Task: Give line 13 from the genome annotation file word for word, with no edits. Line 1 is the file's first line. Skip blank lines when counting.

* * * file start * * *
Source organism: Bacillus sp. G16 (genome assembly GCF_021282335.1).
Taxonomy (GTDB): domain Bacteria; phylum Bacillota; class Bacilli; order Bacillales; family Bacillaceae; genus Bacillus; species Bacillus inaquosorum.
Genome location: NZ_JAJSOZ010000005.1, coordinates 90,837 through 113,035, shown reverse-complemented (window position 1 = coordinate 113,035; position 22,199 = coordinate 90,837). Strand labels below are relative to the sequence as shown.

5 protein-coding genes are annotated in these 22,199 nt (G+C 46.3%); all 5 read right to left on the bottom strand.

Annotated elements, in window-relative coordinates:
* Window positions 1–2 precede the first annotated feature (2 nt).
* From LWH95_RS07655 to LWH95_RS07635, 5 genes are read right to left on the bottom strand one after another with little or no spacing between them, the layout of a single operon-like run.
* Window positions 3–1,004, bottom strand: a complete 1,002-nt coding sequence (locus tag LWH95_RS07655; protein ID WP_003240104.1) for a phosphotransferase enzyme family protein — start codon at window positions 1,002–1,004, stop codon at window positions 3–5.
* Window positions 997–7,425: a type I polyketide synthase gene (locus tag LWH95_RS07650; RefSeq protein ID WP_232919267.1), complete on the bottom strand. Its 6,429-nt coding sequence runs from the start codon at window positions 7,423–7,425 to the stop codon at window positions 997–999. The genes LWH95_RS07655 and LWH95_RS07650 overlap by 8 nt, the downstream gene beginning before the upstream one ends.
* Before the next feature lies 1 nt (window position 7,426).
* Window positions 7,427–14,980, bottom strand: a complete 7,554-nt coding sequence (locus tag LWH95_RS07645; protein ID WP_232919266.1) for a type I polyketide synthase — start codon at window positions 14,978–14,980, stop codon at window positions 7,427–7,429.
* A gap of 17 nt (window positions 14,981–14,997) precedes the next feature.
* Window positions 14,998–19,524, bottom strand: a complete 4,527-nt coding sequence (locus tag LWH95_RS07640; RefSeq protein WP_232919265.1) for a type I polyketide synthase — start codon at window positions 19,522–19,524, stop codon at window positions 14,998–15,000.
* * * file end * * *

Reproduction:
* Window positions 14,998–19,524, bottom strand: a complete 4,527-nt coding sequence (locus tag LWH95_RS07640; RefSeq protein WP_232919265.1) for a type I polyketide synthase — start codon at window positions 19,522–19,524, stop codon at window positions 14,998–15,000.